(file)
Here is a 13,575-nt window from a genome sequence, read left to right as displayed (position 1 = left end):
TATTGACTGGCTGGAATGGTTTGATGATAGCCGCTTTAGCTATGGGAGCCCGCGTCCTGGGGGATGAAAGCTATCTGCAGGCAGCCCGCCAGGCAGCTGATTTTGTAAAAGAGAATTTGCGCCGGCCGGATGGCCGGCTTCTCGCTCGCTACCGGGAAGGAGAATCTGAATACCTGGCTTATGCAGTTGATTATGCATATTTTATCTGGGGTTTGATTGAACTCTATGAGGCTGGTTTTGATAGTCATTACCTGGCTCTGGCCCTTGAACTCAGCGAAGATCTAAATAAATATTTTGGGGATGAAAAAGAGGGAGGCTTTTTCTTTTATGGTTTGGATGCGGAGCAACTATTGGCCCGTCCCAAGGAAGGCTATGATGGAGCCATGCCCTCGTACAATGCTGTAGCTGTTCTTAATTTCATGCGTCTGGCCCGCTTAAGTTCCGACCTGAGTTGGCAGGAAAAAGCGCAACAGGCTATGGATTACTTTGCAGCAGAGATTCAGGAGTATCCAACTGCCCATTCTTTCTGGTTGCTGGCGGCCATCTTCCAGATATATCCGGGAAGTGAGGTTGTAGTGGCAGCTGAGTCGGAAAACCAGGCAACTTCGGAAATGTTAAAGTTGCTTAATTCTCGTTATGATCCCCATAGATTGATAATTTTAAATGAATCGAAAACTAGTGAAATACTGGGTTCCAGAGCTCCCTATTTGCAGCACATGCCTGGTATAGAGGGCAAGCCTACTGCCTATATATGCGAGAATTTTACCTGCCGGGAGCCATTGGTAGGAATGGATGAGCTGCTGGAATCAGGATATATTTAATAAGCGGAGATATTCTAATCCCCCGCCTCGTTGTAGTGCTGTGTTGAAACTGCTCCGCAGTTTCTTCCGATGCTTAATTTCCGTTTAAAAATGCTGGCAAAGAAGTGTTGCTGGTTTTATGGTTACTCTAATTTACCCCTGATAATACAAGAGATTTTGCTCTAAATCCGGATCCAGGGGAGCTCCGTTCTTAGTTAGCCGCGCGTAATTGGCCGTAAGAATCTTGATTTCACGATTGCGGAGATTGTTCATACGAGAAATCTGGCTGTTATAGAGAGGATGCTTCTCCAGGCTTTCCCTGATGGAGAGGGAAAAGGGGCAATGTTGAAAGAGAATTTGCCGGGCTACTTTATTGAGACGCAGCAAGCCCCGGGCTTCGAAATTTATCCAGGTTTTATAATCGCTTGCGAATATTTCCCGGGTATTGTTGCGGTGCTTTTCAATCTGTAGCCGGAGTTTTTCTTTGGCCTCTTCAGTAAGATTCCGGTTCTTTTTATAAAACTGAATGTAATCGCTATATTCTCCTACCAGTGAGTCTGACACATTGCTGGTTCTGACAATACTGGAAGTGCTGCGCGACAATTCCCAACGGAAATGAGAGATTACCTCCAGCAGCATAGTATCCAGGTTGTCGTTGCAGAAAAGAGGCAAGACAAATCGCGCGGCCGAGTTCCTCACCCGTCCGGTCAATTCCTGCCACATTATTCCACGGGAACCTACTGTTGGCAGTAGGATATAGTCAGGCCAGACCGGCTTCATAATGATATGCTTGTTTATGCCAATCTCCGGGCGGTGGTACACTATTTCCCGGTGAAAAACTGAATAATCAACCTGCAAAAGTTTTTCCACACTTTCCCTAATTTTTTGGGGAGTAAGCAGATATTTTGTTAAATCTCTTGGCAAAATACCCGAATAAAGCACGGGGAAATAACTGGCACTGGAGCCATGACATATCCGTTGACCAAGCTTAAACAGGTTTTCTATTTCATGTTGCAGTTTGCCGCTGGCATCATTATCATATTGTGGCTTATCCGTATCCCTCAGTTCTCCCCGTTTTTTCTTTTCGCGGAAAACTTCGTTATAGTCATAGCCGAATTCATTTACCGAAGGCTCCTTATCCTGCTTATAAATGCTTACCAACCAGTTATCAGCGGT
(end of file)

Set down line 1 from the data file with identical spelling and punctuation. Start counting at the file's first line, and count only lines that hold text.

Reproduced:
Here is a 13,575-nt window from a genome sequence, read left to right as displayed (position 1 = left end):